We have had a lot of rain this last month. A lot of rain for our area anyway, and with that has come multiple flash flood warnings, and many flash floods in our town. Mostly it is just large amounts of water that wash through the waterways, overflow them and pull large quantities of topsoil downhill with it. We have had some basements flooded, some driveways washed away, and many streets and parking lots under several inches of mud. I am very grateful that despite flooding to both the east and west of us that we have been unaffected.
We took a quick trip down to Las Vegas this last weekend. On the way there we got a call telling us to be careful because there was a severe thunderstorm in progress, and if we hit the thunderstorm we needed to pull off the road. I checked the internet, and yes, a severe storm was in progress, with multiple flash floods in effect. They were set to expire about the time we rolled into town, so we went anyway – and had no problems. We could see the lightning from the storm most of the way, but all it did was provide some entertainment.
On the way home the next day, we were driving north, and apparently the storm had made its way that direction as well. As we approached the narrow pass through the mountains we realized that we had caught up with the cell, and just off to our right we could see the cloud just dumping a ton of water to the ground. We began to worry that we would be caught in the narrow, winding roads just when the rain hit and flash flood conditions while we were in the river valley. Fortunately, although we could see that portion just beside us, the bulk of the storm passed just to the east of the pass and we got a total of about 10 drops of water! Phew. We arrived home to see that the majority of the storm had reached home before us. We had a wet lawn, a blown down fence, a minor mudslide that took out our dutch oven pit, and the power had gone out, but at least we were not caught in the canyon with that type of downpour!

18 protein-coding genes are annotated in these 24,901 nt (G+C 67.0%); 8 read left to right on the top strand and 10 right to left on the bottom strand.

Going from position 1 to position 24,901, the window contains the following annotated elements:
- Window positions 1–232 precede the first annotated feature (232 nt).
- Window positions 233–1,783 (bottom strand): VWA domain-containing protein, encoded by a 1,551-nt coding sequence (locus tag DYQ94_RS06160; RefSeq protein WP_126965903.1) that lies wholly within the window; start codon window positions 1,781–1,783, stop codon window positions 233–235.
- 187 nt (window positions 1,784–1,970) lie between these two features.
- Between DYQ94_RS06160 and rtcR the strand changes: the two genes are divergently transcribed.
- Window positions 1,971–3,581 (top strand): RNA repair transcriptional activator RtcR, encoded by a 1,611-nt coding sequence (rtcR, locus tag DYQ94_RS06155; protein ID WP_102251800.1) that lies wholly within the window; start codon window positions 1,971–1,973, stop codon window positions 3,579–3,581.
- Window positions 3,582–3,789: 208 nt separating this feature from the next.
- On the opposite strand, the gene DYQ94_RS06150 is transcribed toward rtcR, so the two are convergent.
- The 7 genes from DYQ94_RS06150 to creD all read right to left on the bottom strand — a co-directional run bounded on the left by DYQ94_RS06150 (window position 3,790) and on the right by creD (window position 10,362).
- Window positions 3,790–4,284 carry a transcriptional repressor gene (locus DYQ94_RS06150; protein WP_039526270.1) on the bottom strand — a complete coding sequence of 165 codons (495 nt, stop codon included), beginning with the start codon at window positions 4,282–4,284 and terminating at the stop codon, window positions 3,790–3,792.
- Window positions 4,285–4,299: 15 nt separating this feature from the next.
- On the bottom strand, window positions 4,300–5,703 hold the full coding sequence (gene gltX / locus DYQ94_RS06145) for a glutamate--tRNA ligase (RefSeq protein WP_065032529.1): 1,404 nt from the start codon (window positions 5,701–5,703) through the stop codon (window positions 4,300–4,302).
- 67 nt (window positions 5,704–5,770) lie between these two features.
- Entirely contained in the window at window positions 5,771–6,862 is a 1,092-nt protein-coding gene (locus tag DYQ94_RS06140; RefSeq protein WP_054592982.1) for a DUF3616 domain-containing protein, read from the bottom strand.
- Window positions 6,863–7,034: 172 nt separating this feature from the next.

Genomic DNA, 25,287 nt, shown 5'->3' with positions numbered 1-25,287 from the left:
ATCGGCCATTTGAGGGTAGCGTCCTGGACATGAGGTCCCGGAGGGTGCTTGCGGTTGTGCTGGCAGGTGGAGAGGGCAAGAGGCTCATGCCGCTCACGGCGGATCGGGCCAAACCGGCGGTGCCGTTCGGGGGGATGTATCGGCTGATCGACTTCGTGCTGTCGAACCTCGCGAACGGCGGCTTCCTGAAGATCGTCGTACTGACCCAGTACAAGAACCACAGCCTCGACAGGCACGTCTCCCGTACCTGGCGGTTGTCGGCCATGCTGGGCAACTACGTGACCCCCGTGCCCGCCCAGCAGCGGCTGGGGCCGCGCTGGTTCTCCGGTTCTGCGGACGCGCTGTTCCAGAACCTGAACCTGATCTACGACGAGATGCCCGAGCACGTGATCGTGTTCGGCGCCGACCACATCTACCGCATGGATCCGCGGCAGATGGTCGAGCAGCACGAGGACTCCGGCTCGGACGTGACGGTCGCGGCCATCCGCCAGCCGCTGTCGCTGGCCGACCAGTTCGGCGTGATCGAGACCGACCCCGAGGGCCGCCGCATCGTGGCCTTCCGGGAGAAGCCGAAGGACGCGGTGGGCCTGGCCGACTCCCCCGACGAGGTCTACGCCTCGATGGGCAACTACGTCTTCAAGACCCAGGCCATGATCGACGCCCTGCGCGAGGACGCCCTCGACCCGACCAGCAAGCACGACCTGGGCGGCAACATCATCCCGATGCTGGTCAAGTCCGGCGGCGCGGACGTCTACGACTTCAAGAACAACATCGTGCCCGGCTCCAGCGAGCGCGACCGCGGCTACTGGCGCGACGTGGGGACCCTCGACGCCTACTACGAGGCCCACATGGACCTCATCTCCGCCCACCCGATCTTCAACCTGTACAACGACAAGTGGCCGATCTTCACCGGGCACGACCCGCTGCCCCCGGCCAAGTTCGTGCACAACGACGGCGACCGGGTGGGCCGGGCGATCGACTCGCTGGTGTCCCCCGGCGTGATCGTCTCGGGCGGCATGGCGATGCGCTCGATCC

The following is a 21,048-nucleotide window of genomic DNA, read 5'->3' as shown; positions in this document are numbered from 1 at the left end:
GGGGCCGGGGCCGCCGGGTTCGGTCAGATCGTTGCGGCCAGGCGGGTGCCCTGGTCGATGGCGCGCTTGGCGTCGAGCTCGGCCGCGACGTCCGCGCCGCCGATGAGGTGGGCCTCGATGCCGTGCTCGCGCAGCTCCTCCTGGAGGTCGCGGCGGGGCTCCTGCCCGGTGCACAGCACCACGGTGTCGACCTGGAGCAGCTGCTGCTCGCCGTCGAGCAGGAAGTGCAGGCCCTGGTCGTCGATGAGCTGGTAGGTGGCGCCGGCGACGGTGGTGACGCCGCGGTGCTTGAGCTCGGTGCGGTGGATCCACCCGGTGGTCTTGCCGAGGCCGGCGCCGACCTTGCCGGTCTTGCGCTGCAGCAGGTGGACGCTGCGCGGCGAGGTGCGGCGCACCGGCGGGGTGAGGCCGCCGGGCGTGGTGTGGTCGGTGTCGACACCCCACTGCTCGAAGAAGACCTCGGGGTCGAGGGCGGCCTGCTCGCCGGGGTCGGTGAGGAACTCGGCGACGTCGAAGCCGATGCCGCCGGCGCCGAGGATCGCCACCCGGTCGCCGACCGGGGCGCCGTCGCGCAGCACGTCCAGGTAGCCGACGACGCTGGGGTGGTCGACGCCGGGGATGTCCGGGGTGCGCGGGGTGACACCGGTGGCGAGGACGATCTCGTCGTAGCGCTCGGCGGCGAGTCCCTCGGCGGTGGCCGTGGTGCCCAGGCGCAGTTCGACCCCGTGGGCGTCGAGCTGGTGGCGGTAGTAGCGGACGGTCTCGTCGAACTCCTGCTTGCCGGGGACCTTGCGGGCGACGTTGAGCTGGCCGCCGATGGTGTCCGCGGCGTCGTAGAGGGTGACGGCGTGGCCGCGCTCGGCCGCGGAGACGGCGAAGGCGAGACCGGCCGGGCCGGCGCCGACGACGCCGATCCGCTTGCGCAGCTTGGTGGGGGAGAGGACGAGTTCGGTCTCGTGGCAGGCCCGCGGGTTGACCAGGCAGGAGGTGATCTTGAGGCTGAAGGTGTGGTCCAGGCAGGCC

Today I felt to recognize the countless times I am kept safe, and don’t even recognize it. It is a dangerous world we live in, and who knows how many times we are protected from all sorts of danger. Two potential dangers I recognized this week, but was kept safe from.
As I traveled to a student’s home Thursday I realized that to get there I had to drive through an area of town that had 2 days earlier been the site of a broken levy and a flash flood. Glad I didn’t have Tuesday lessons this week.
Today I was out and about and twice I had to take a detour because the police were blocking off a section of town, and had the police helicopter out – I assume looking for someone.
While there is no such thing as a completely safe area, but we rarely see any natural disasters or police action where we live. It makes it easier to forget that you never know what will happen or when. Giving thanks that nothing extraordinary happened this week.
I live in a hot and dry desert. Rain is scarce, and we can go entire months here without any precipitation. In our sheltered lifestyles with city utilities and running water, I have to admit I rarely even think about rainfall. I understand that water conservation is important, but I don’t have a vested interest in rain – until it results in flash flooding and messes up my house or property. I don’t even own an umbrella or boots or a waterproof jacket.
I guess that as a nation we are officially in the middle of a drought. I’ve even heard some people theorize that ultimately the drought is affecting our economy as much as presidential policies. Could be, I don’t know.
Someone in my area must be praying mighty hard for rain. I looked up our average July rainfall. Overall, we average .48 inches in July. (I think most of that must fall in the mountains, because I’ve seen entire July’s with NO rainfall.) This year our July total is at 1.62 inches – and it is still raining! And in the middle of a drought.
If we lived in a less modern society, I would be thanking God for the miracle of abundant rainfall during the drought.